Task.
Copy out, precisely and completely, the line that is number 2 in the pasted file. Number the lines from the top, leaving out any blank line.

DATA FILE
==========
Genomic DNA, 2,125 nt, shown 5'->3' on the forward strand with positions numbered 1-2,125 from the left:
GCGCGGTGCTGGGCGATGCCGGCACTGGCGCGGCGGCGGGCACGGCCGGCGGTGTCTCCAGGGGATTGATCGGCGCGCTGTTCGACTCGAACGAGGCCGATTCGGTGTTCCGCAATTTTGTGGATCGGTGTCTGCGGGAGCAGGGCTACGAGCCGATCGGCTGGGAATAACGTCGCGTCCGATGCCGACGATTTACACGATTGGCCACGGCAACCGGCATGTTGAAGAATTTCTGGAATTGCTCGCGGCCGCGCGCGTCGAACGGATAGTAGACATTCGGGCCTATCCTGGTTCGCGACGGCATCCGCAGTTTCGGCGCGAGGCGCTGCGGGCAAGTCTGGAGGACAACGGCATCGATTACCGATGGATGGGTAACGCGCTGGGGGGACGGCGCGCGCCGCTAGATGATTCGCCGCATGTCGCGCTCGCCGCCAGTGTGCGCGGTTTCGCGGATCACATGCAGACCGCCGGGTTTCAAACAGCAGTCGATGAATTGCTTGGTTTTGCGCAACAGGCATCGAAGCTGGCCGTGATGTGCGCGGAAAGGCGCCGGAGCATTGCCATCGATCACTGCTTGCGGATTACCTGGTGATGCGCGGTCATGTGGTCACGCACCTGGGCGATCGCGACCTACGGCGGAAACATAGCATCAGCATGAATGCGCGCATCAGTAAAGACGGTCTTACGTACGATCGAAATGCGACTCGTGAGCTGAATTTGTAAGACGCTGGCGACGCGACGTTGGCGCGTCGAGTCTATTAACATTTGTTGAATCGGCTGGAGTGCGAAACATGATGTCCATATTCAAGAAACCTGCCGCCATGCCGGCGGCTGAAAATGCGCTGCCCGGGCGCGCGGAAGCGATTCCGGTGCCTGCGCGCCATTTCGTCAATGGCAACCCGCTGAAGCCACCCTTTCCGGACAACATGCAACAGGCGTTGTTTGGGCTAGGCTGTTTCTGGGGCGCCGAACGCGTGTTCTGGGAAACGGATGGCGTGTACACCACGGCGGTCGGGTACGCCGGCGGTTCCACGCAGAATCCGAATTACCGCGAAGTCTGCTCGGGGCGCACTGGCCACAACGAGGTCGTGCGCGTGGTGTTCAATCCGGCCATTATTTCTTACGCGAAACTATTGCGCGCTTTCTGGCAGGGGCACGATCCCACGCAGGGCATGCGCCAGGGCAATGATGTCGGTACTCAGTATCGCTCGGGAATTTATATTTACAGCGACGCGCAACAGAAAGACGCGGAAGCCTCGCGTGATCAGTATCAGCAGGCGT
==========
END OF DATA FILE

GCGCGGTGCTGGGCGATGCCGGCACTGGCGCGGCGGCGGGCACGGCCGGCGGTGTCTCCAGGGGATTGATCGGCGCGCTGTTCGACTCGAACGAGGCCGATTCGGTGTTCCGCAATTTTGTGGATCGGTGTCTGCGGGAGCAGGGCTACGAGCCGATCGGCTGGGAATAACGTCGCGTCCGATGCCGACGATTTACACGATTGGCCACGGCAACCGGCATGTTGAAGAATTTCTGGAATTGCTCGCGGCCGCGCGCGTCGAACGGATAGTAGACATTCGGGCCTATCCTGGTTCGCGACGGCATCCGCAGTTTCGGCGCGAGGCGCTGCGGGCAAGTCTGGAGGACAACGGCATCGATTACCGATGGATGGGTAACGCGCTGGGGGGACGGCGCGCGCCGCTAGATGATTCGCCGCATGTCGCGCTCGCCGCCAGTGTGCGCGGTTTCGCGGATCACATGCAGACCGCCGGGTTTCAAACAGCAGTCGATGAATTGCTTGGTTTTGCGCAACAGGCATCGAAGCTGGCCGTGATGTGCGCGGAAAGGCGCCGGAGCATTGCCATCGATCACTGCTTGCGGATTACCTGGTGATGCGCGGTCATGTGGTCACGCACCTGGGCGATCGCGACCTACGGCGGAAACATAGCATCAGCATGAATGCGCGCATCAGTAAAGACGGTCTTACGTACGATCGAAATGCGACTCGTGAGCTGAATTTGTAAGACGCTGGCGACGCGACGTTGGCGCGTCGAGTCTATTAACATTTGTTGAATCGGCTGGAGTGCGAAACATGATGTCCATATTCAAGAAACCTGCCGCCATGCCGGCGGCTGAAAATGCGCTGCCCGGGCGCGCGGAAGCGATTCCGGTGCCTGCGCGCCATTTCGTCAATGGCAACCCGCTGAAGCCACCCTTTCCGGACAACATGCAACAGGCGTTGTTTGGGCTAGGCTGTTTCTGGGGCGCCGAACGCGTGTTCTGGGAAACGGATGGCGTGTACACCACGGCGGTCGGGTACGCCGGCGGTTCCACGCAGAATCCGAATTACCGCGAAGTCTGCTCGGGGCGCACTGGCCACAACGAGGTCGTGCGCGTGGTGTTCAATCCGGCCATTATTTCTTACGCGAAACTATTGCGCGCTTTCTGGCAGGGGCACGATCCCACGCAGGGCATGCGCCAGGGCAATGATGTCGGTACTCAGTATCGCTCGGGAATTTATATTTACAGCGACGCGCAACAGAAAGACGCGGAAGCCTCGCGTGATCAGTATCAGCAGGCGT